Later, during the assault on his ranch, he has the larger and differently shaped MK-9 “Heartstopper” knife on his hip. While the first two knives were based on a mixture of Air Force survival knives and bowie knives, the third was a straight bowie knife with embellishments, and the fourth was a machete—these knives are more elegant and quite differently shaped.
This makes sense, since John has had decades to perfect his knife making, and the time to spend on these particular pieces. The rough hewn blade from the fourth movie was made in one night on a time crunch with no thought toward looks or finish, while these were labors of love and time.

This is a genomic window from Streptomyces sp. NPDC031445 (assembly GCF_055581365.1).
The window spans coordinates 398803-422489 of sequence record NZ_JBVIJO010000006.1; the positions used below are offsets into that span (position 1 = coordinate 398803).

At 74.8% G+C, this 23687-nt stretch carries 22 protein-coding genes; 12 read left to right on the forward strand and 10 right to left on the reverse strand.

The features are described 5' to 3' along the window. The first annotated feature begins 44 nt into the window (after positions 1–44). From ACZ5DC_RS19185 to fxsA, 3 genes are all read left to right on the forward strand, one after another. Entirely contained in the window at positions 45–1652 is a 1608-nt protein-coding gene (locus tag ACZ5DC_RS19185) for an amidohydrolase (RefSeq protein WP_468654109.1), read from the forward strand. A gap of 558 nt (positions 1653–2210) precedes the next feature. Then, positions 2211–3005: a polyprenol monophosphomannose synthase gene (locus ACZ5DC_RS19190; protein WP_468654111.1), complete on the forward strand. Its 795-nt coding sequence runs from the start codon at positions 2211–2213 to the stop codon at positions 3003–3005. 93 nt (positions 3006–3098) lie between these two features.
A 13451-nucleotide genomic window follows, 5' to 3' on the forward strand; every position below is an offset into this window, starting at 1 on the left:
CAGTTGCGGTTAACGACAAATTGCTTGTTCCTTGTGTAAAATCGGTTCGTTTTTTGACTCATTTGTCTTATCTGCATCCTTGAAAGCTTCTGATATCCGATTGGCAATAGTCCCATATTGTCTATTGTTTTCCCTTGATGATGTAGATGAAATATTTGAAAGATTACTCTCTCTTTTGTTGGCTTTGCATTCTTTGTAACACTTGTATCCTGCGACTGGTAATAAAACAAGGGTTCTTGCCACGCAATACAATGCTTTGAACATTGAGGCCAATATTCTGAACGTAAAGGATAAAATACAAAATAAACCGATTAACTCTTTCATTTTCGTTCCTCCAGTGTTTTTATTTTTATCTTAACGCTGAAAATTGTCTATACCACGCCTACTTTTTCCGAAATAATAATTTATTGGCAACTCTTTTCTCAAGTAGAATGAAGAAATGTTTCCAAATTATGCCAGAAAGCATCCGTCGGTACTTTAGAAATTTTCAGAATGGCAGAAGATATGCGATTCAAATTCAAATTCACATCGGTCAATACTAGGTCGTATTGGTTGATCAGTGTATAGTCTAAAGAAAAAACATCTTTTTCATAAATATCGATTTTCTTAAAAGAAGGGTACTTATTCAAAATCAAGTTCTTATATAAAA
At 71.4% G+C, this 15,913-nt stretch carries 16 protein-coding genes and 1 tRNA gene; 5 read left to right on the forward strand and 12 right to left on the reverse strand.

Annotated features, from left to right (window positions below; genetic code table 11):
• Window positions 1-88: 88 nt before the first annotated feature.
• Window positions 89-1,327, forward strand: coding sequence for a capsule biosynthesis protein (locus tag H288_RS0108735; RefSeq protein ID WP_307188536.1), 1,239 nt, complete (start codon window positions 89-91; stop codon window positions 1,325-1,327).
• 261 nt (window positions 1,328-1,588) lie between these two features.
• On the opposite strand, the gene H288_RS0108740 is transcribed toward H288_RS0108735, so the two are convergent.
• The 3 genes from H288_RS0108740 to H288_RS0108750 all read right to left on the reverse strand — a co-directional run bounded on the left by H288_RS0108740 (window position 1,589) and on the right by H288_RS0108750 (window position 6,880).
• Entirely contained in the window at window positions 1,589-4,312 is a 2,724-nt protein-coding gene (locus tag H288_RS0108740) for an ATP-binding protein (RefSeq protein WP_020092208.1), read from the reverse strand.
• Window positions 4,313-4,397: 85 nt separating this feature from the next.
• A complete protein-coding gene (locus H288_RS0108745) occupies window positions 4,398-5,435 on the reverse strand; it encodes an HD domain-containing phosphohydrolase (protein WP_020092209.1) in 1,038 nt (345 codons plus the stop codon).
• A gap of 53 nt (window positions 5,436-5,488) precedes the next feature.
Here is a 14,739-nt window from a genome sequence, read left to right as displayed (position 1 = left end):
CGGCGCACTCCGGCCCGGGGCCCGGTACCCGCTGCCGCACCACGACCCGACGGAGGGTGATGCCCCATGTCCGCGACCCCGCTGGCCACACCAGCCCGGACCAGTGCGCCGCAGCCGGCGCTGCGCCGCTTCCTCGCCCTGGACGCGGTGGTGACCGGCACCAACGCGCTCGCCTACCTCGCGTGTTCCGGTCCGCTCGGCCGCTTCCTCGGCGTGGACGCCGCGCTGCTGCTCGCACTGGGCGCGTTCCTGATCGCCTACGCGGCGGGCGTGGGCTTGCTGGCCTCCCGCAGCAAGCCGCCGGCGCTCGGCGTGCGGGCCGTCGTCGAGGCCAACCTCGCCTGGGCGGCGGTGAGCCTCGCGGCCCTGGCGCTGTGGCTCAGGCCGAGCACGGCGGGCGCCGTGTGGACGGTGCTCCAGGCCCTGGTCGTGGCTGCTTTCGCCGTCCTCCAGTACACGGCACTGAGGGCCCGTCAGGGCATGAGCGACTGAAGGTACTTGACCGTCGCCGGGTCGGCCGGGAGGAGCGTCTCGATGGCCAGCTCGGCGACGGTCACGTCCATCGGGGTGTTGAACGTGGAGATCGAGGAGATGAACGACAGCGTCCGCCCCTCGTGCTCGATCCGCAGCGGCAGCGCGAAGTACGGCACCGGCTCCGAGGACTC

Rambo also stashes his machete knife in the tunnels and uses it to great effect during the assault to take out two bad guys in close quarters.
Additionally, we see a letter opener knife he makes for Gabriella out of Damascus steel. He later uses it to pin a photo of Gabriella to the chest of one of the dead cartel brothers.
In the tunnel scenes, we also see him use a pair of wide-bladed throwing knives. He has shown his skill with throwing knives in Part II and Part III, in which he carries one on each boot.